And secondly, there are a lot of languages that are more open that Java. Sun could do a lot of damage to the Java community if they decided to not release any specs or improve Java at all. Similarly to Linux being "declared illegal".

Re:Java? (1)

sabshire (40466) | more than 11 years ago | (#6401808)

Because Java isn't as recent on BSD as it is on Linux.

Re:Java? (0)

Anonymous Coward | more than 11 years ago | (#6401809)

Do you understand what it is the Java Virtual Machine? It's just an layer of common operations on top of something. It's a second operating system.

Java isn't that wonderful, at all. It isn't multi-plataform, because it is its own plataform. You can build a common plataform on top of how many opearing systems you want.

And if you're looking plataform freedom, Python runs on much more plataforms than Java, and oh, Python runs on Java too.

hello (-1, Troll)

Anonymous Coward | more than 11 years ago | (#6401611)

did you know that 250 billion yen is only $143 american dollars?

In keeping with new Linux system... (5, Funny)

Anonymous Coward | more than 11 years ago | (#6401618)

Japanese civil servants will be expected to work for free.

Widespeard use of Linux (2, Funny)

nother_nix_hacker (596961) | more than 11 years ago | (#6401622)

Duh, who cares if Linux is making it big in the real world, gaining coroperate sponsorship thus developing quickly into a mature and usable system... what we all want is transparent windows!

half (4, Funny)

selderrr (523988) | more than 11 years ago | (#6401623)

The new system is expected to halve operating costs

aaah, so they move from 32 to 64 bit then ?
(ducks for cover)

No. (4, Funny)

Eric_Cartman_South_P (594330) | more than 11 years ago | (#6401690)

aaah, so they move from 32 to 64 bit then ?

No, they're moving from FULL SPEED to HIGH SPEED.

Re:No. (4, Funny)

iplayfast (166447) | more than 11 years ago | (#6401732)

No they're going to LUDICRIOUS SPEED!

(but sir!)

What's the matter Colonel Sanders....? Chicken!

Darl's trip (3, Funny)

burgburgburg (574866) | more than 11 years ago | (#6401624)

I guess that Darl's trip [yahoo.com] wasn't particularly persuasive after all. I wonder why.

Re:Darl's trip (5, Funny)

Lane.exe (672783) | more than 11 years ago | (#6401674)

Honorable Darl McBride, Emperor of Evil Empire SCO,
We regret to inform you that your crass and stupid public remarks regarding the honored and revered Rinux operating system have deeply offended our nation and further disgraced yourself. Here is your tanto. Your retainer Chris Sontag will be standing by with katana to further help you complete your ritual suicide.

Sincerery,
Japan

Upstart? (4, Informative)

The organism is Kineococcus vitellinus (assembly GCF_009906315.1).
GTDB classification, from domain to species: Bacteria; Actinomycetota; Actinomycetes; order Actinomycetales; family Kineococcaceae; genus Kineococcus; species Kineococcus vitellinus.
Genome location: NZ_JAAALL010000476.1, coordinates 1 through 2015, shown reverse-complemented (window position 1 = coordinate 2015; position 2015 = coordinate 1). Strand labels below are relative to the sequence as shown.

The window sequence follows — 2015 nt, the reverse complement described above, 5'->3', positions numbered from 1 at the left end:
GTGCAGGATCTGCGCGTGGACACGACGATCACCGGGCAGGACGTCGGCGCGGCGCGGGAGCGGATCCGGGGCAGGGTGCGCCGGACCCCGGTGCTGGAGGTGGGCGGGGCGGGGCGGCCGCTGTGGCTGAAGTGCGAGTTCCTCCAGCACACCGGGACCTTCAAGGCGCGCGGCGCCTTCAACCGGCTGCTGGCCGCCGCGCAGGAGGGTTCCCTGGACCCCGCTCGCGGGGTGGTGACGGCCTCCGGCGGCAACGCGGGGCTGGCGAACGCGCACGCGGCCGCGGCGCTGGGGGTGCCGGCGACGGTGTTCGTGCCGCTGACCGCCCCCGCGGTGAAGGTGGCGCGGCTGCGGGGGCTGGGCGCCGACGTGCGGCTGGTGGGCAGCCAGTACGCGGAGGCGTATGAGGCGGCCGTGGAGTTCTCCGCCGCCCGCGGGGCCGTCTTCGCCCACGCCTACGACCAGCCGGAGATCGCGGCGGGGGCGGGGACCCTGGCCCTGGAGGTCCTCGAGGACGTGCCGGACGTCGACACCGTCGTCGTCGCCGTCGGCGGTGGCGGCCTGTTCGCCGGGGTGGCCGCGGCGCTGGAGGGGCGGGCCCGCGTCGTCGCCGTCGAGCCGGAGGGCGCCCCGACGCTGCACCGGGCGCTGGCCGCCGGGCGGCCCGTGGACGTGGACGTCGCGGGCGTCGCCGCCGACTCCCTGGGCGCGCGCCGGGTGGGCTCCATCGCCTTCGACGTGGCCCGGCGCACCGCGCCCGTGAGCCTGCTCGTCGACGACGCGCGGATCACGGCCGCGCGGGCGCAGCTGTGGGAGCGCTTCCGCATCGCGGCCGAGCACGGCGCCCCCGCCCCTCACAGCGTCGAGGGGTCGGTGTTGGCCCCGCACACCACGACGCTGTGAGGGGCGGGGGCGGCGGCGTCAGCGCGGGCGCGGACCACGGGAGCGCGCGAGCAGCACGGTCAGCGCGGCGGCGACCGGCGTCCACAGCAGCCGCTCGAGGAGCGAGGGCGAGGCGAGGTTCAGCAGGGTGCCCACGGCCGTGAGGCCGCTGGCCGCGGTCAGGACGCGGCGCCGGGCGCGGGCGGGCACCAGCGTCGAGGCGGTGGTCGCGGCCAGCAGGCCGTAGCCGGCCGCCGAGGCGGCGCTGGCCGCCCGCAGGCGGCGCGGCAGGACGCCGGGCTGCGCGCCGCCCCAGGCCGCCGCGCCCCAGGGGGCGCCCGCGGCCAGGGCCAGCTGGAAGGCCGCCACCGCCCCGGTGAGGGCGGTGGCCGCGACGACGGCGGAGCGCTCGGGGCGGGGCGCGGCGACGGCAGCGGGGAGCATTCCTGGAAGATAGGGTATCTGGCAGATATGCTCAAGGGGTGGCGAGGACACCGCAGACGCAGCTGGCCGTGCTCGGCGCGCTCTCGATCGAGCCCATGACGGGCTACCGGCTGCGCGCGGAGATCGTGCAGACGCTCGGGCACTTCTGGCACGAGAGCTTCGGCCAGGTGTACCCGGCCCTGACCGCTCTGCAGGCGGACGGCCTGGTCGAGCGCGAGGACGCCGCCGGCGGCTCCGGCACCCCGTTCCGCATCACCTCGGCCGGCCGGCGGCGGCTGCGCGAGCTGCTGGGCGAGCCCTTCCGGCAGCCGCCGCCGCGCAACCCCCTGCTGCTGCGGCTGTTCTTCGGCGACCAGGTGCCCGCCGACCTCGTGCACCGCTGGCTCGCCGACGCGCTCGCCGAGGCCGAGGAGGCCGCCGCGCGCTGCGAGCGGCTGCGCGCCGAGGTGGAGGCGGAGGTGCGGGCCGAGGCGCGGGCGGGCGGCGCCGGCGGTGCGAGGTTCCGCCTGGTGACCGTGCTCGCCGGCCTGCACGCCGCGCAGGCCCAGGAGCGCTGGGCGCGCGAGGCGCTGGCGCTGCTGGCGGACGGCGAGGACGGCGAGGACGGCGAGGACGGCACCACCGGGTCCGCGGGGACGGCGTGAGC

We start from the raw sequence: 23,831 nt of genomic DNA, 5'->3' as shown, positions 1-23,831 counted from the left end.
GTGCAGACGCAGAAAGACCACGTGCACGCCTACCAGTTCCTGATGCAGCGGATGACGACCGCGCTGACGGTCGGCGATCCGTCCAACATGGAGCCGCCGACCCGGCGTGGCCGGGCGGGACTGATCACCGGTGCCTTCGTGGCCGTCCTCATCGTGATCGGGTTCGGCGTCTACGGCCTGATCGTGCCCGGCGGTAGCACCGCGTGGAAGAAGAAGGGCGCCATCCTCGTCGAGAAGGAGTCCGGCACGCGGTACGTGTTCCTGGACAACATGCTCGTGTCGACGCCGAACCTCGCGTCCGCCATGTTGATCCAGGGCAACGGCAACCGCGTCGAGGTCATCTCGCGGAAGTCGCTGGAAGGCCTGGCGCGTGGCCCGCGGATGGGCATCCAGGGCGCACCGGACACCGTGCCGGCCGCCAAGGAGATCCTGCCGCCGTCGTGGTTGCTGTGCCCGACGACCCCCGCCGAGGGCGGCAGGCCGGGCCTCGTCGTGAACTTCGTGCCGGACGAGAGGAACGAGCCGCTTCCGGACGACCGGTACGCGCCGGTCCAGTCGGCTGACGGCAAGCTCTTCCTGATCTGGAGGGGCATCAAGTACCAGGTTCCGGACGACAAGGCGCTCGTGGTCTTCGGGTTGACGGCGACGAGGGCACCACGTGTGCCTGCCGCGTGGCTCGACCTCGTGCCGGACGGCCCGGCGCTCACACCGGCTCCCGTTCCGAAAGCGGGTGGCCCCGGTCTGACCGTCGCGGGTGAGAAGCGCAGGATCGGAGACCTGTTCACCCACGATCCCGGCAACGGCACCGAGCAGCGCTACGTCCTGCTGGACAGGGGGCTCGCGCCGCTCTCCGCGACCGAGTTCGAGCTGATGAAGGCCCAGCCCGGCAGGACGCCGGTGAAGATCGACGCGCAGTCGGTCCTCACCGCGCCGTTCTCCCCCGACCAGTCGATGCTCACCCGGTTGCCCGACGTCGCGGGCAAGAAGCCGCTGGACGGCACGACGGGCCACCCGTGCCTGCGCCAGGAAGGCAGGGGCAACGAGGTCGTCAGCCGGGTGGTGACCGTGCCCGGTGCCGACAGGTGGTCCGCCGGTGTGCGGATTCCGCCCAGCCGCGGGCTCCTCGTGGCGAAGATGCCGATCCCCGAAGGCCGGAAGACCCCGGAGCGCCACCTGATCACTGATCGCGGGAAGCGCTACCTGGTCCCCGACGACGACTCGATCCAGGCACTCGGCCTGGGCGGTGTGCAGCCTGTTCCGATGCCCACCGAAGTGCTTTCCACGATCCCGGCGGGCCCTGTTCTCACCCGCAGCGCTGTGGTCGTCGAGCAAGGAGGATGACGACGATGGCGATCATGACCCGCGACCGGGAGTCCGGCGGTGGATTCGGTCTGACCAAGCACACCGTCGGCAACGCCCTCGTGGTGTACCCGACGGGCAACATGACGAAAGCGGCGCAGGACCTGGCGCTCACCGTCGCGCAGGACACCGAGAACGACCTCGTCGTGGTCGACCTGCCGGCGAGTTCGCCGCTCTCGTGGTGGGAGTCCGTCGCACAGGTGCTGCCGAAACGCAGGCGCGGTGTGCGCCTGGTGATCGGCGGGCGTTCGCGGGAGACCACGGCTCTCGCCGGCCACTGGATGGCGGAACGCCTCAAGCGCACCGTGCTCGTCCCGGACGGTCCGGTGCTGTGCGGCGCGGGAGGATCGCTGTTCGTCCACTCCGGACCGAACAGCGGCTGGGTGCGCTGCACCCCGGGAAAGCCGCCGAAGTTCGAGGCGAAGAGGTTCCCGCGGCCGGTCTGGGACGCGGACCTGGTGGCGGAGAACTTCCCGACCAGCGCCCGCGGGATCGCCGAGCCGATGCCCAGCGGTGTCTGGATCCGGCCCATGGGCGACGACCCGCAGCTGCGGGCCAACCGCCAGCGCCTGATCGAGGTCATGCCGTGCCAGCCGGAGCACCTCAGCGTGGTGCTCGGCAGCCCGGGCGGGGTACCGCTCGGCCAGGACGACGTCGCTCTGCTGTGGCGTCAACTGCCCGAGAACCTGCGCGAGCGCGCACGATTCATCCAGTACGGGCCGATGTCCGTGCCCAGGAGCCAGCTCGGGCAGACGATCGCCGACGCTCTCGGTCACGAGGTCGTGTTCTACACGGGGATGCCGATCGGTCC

HanClinto (621615) | more than 11 years ago | (#6401626)

"For the past year, an intense turf battle between Microsoft and vendors of the upstart Linux has been raging as more corporations and government agencies turn to Linux software to run their desktop and network computer systems to cut costs."

Dictionary.com:
ntr.v. upstarted, upstarting, upstarts (p-stärt)
To spring or start up suddenly.

The banner-ad on the right side of my screen reading that article was the Oracle/Unbreakable Penguin ad. Granted Linux has been gaining ground quickly as-of-late, but it's not exactly been an upstart.

they're saving 350 billion yen... (3, Insightful)

phunhippy (86447) | more than 11 years ago | (#6401627)

350,000,000,000.00 JPY Japan Yen = 2,974,249,477.00 USD United States Dollars

Can someone explain how they will save nearly 3 billion dollars by using Linux?

MS licenses can't cost that much!!! (really!)

Re:they're saving 350 billion yen... (2, Informative)

Anonymous Coward | more than 11 years ago | (#6401646)

Read the article. They aren't comparing that to a Windows option.

Re:they're saving 350 billion yen... (4, Informative)

PizzaFace (593587) | more than 11 years ago | (#6401656)

They're replacing mainframes, not Windows servers.

Then I guess a fair question would be... (2, Insightful)

goldspider (445116) | more than 11 years ago | (#6401711)

...would be how much would they have saved (relative to their old mainframes, of course) if they had decided on a Microsoft-based solution?

Re:Then I guess a fair question would be... (1)

mjmalone (677326) | more than 11 years ago | (#6401773)

Probably not nearly as much because the MS SQL servers are nearly as expensive to license as Oracle, and they would still have to get relatively large mainframe computers to run them. They wouldnt be able to get away with desktops IMHO.

Re:they're saving 350 billion yen... (1)

Dark Paladin (116525) | more than 11 years ago | (#6401745)

I wonder if they could replace them with the unsold Xboxes - I mean, once the "no mod chip needed" hack is working.

Re:they're saving 350 billion yen... (4, Insightful)

TSMABob (685023) | more than 11 years ago | (#6401662)

RTA...